Berry Benson’s Civil War Book
Memoirs of a Confederate Scout and Sharpshooter

Edited by Susan Williams Benson
New Introduction by Edward J. Cashin

"An outstanding memoir."-Civil War History


"This book showers well-deserved attention on one of the South's truly noble sons. Benson, who served his homeland from Charleston to Appomattox, won even greater glory late in life when he championed the innocence of Jewish factory boss Leo M. Frank, convicted of murder in 1913 in Atlanta and subsequently lynched. Benson was a terrific character and this volume does him justice."
—Steve Oney, author of And the Dead Shall Rise

"Well-told and very captivating."
Civil War Courier

"[Benson] knew how to tell an exciting story. . . . Unusually descriptive; his book contains a host of little details."
Richmond Times-Dispatch

"An outstanding memoir . . . Berry Benson's work is both truly personal, with its focus on such experiences as his capture, his life in Federal prisons, and his ultimate escape, and a fine narrative, for he tells story after remarkable story in a lively yet unromantic style. . . . Those who have not yet made his acquaintance will find him an intriguing figure and his book an engaging one."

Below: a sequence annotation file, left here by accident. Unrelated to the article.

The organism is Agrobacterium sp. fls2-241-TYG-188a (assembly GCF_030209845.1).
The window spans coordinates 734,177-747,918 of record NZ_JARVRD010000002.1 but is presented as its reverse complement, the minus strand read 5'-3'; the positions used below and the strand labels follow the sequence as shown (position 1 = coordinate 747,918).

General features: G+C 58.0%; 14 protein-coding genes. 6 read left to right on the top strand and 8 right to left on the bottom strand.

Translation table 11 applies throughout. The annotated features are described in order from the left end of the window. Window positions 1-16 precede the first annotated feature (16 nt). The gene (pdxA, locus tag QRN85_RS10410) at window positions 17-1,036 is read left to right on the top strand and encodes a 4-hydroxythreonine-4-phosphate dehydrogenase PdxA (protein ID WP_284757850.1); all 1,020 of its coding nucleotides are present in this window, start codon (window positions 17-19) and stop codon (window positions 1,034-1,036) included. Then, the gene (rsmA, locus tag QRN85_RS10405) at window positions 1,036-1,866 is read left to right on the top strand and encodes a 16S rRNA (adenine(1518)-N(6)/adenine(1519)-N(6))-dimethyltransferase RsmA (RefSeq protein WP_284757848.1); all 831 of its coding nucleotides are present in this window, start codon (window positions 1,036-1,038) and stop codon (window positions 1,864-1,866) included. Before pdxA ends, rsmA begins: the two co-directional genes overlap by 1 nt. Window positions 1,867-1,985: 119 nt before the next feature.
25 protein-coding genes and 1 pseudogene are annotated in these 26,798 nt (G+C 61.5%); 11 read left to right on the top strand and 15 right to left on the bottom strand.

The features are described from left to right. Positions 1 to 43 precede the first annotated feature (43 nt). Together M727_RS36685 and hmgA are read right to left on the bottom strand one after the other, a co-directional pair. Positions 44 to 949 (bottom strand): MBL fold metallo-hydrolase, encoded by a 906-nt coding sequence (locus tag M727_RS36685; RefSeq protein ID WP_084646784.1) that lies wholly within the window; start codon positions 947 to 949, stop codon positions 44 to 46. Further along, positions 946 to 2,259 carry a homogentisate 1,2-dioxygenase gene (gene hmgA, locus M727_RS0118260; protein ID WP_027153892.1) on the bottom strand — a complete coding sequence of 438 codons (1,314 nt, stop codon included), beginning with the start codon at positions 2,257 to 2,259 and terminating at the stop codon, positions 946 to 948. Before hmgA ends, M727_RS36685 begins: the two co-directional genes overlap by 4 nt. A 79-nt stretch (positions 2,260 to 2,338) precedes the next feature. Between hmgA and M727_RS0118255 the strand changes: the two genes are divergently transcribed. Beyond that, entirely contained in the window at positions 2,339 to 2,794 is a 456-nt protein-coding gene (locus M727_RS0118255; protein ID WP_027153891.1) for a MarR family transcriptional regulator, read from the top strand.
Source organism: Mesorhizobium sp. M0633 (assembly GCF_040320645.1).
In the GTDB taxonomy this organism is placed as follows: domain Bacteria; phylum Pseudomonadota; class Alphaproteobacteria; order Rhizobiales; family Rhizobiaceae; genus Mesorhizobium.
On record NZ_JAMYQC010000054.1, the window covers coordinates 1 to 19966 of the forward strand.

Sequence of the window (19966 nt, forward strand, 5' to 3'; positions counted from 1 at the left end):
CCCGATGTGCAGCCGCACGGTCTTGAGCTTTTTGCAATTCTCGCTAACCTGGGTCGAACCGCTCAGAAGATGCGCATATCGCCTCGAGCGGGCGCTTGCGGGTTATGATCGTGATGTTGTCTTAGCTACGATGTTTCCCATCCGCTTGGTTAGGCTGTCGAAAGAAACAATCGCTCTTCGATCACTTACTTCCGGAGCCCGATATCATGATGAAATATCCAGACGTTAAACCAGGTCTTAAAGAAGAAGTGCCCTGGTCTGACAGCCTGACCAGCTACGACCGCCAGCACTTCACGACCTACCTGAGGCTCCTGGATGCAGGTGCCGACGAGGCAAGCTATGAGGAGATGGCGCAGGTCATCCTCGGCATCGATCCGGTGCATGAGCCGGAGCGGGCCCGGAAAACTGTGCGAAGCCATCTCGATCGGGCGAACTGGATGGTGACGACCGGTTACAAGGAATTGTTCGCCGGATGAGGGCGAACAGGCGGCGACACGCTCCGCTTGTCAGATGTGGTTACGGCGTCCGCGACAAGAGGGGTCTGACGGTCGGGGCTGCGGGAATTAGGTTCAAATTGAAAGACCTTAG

Civil War History

"Long recognized as one of the outstanding memoirs by a common soldier in the Army of Northern Virginia."
Civil War News

"Well worth reading for any history buff."
Augusta Magazine

"His highly illuminating story serves as a building block to the larger issues, such as the maturation of innocent youth into seasoned veteran in the span of a few short years."
Florida Historical Quarterly

"Benson's straightforward narrative is clear, concise, and, given his amazing exploits, remarkably free of boasting. . . . Benson's experiences as a prisoner of war elevate his memoirs above other first-hand accounts of the Civil War."
Southern Historian

“Benson's writing style is superb. Reading his memoirs is like listening to a very articulate old soldier tell war stories.”
North Carolina Historical Review

"A powerful pick for any library strong in Civil War memoirs and first-hand accounts."
The Bookwatch

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Confederate scout and sharpshooter Berry Greenwood Benson witnessed the first shot fired on Fort Sumter, retreated with Lee's Army to its surrender at Appomattox Courthouse, and missed little of the action in between. This classic account of his wartime service tells of his reconnaissance exploits, battlefield experiences, capture by Union forces, and famous escape from Elmira Prison. A new biographical introduction by historian Edward J. Cashin adds further depth and detail to Benson's own vivid memories. The introduction also offers a fascinating account of both Benson's early years and his postwar activities, including his strong advocacy for impoverished mill strikers and the wrongly accused Leo Frank.

Page count: 288 pp.
27 b&w photos and illus.
Trim size: 5.5 x 8.5

Read more about Berry Benson at the New Georgia Encyclopedia.


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Susan Williams Benson was a daughter-in-law of Berry Benson. Edward J. Cashin is Professor Emeritus of History and Director of the Center for the Study of Georgia History at Augusta State University. His many books include Lachlan McGillivray, Indian Trader and Paternalism in a Southern City (both Georgia).